Historic Wheeler Farm is known primarily as one of the happiest places in Salt Lake Valley. But happiness isn’t all it provides. It also is, in part, a functioning farm, and trains and empowers its employees with valuable experience.
Two Mangalitsa piglets currently on the farm will later be sold at auction. The sheep provide wool, and the goats, milk.
While there is a very short growing season before Wheeler Farm pulls up the garden for the Pumpkin Days straw maze, Utah State University (USU) grows some vegetables at the park and donates them to Meals on Wheels and Meals Plus.
Furthermore, administrators from Wheeler Farm have spoken with USU Extension to help the park utilize organic compost from the manure of some of the animals for future growing.
In addition to farm products and educating the public, Wheeler Farm possesses maybe its most important resource of all — its employees. The farmhands are nearly all part-time, and a high percentage of them are female. One of them is Nicole Wall.
With Wrangler jeans, a cowboy hat, broad shoulders and a long, blonde braid, Wall looks like she came straight out of central casting. She exudes health, strength and to some extent, innocence.
“This farm is run by women for the most part which I love,” Wall said. “It’s so fun. I’ve worked here for four years. During those four years, we got more and more female employees.”
She works with the animals, runs machinery including tractors, and does other miscellaneous tasks. “I do whatever needs to be done,” Wall said. “I love the manual labor. I think it’s so rewarding to come home at the end of the day dirty and sweaty and tired, and feel like I accomplished something.” Wall also loves the beauty of Wheeler Farm and feels it is a sanctuary in the middle of the Salt Lake Valley; “a safe haven,” she called it.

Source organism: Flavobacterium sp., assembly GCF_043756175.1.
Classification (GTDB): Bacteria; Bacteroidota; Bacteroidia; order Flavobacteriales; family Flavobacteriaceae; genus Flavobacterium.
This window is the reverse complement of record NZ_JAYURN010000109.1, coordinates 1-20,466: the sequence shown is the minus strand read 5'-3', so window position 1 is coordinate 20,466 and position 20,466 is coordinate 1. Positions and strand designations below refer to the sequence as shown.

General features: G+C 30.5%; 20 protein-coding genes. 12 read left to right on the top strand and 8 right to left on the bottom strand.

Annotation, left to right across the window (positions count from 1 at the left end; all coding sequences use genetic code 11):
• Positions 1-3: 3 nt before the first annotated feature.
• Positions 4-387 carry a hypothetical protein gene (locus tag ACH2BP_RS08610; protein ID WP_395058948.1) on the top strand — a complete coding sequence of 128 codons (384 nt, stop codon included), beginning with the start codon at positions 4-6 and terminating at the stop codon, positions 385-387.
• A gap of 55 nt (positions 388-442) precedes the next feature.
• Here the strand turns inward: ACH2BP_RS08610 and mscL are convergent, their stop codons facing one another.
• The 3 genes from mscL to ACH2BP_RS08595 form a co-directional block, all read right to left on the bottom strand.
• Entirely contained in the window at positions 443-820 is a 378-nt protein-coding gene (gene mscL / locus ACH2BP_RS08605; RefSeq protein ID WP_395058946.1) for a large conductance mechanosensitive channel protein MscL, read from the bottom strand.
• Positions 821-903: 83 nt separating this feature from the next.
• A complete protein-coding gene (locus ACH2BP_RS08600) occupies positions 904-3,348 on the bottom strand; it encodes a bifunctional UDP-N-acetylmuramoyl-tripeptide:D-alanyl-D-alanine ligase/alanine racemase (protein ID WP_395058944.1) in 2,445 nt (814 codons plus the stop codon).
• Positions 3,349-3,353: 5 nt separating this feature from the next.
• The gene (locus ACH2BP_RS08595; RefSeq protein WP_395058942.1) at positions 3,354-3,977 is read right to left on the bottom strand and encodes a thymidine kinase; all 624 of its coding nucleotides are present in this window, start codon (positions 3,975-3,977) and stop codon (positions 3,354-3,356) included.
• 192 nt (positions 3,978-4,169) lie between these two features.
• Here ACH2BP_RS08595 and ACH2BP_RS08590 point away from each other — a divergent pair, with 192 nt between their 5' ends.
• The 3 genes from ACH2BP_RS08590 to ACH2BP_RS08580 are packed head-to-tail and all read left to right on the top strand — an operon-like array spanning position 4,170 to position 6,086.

Wall designates spring the “fun” season because of the babies born on the farm. She demonstrated making a bottle for a calf. The building in which she works still has a potbelly stove. “There is still a lot of the original infrastructure here on the farm,” she said.
After demonstrating preparing a bottle and feeding a calf, she enthusiastically moves to the goats and picks up a kid. “Goats are the dogs of the farm,” she said. “They are so friendly.”
Though one of Wall’s favorite aspects of the job is her co-workers, there can also be challenges. “There’s a lot of employees, and we all like to do things a little bit differently,” she said.
With 4-H (Head, Heart, Hands and Health) experience and years of hard work behind her, Wall was anxious to learn more about farming. “For the most part, this job has been awesome because I gained so much,” she said. “I love it, and it’s become part of my personality, and kind of how I identify. Honestly, it’s just something I want for my future, too.”
Learning new tasks like trimming the hooves of goats and sheep proved to be both interesting and fun for Wall. She also enjoys shearing sheep. “You set them on their rump, on their back, and then you kind of roll them around,” she said. “We have this cool little trampoline that we set them on.”
Occasionally, Wall rides horses to complete her work. “Wow, how lucky am I to work here,” she said. “I’m getting paid to ride a horse right now.”
Wall believes that though Wheeler Farm is not a typical farm, there are great opportunities to learn. “I do tasks that you could then apply to work at a for-profit farm,” she said.
Though agrarian work has diminished in the United States, in the center of Salt Lake Valley, there is a place where one can train and maybe take those skills out to the field and into the barn.
Wheeler Farm is located at 6351 S 900 E in Murray.
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